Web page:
Military Suicides for Post-9/11 Veterans Are High, Study Warns
An estimated 30,177 of those who served after the 9/11 terrorist attacks died by suicide, compared with 7,057 killed in war operations.
Suicides among post-9/11 veterans are four times as high as combat deaths, a new study finds.
A marker for Cpl. Kindall Johnson, who served in the U.S. Marine Corps, at the Missouri Veterans Cemetery in Springfield. He died by suicide. Credit…Tammy Ljungblad/The Kansas City Star, via Associated Press
June 22, 2021, 7:47 p.m. ET
As the last remaining American troops prepare to depart from Afghanistan and Congress debates removing presidential war-making powers for the first time in a generation, there is a growing understanding that the veterans of America’s longest wars have a far greater risk of suicide and other mental health concerns than those who came before.
A new report from the Costs of War Project at Brown University found an estimated 30,177 active duty military personnel and veterans who have served since the Sept 11, 2001, terrorist attacks have died by suicide, compared with the 7,057 killed in military operations during the two-decade global war on terror. Among those who died by suicide, not all served in combat roles, suggesting that the problems that led to their suicides went beyond many of the often-cited causes, such as the high number of traumatic brain injuries and other severe combat-related wounds.
The study pointed to service members’ exposure to mental, moral, and sexual traumas; the influence of the military’s hegemonic masculine culture; access to guns; and the difficulty of reintegrating into civilian life. The study also questioned “the impact of the military’s reliance on guiding principles which overburden individual service members with moral responsibility or blameworthiness” for actions or consequences over which they may have little control.
The overall suicide rate for veterans is 1.5 times as much as the rate for civilians. Among post-Sept. 11 veterans between 18-years-old and 35-years-old, the rate is 2.5 times that of all civilians, the report found, and double that of civilians the same age.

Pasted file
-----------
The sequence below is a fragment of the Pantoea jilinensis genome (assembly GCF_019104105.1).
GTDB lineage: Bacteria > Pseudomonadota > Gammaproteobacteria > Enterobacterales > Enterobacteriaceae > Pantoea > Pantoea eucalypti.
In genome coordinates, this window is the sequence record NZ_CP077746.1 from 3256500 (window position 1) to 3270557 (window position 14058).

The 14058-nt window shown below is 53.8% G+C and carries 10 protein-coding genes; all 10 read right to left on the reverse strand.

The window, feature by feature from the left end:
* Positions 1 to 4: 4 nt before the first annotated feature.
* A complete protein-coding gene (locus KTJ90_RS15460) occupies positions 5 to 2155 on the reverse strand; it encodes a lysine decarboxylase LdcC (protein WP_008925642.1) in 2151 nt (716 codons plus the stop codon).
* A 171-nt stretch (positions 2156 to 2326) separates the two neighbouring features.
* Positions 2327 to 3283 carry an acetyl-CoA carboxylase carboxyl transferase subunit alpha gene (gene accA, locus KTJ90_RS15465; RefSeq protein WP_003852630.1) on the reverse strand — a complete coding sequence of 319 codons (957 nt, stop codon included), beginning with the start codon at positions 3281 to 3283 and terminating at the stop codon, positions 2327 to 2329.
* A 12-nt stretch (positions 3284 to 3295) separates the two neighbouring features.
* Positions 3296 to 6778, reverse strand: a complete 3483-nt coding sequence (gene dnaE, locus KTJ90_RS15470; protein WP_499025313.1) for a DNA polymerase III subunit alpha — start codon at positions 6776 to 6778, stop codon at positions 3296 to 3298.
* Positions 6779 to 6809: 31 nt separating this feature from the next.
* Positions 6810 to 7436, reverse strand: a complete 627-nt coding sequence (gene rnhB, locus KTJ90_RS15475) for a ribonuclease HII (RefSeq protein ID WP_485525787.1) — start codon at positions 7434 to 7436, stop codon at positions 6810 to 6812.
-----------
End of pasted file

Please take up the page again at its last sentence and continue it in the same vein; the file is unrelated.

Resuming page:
A great deal of money and legislation has been focused on fighting veteran suicide, yet the numbers have moved very little. The total number of veteran suicide increased by 36 from 2017 to 2018, the latest data available from the Department of Veterans Affairs, even as the veteran population fell by 1.5 percent.
Lawmakers hope new programs passed in the last year that focus on veterans from the post-Sept. 11 period and those in rural areas will have more profound effects. Veterans who die by suicide often do not seek V. A. services, so other means of reaching them may be more successful.
While most American veterans did not serve in the post-Sept. 11 wars, suicide rates for those who did rose from an average of 32.3 per 100,000 between 2005 and 2017 to 45.9 per 100,000 in 2018, the report found, drawing a firm line between service in those wars and special risk.
Thomas H. Suitt III, the author of the report, said it was important to focus on that set of suicides, rather than the broader cases in the military.
“For active service members, the rates look similar to those of the civilian population,” he said in an email. “Indeed, the Department of Defense has a quick line they use that points that out, as though it is comforting. However, historically, rates among active component service members were lower than the general population and usually decreased in wartime.”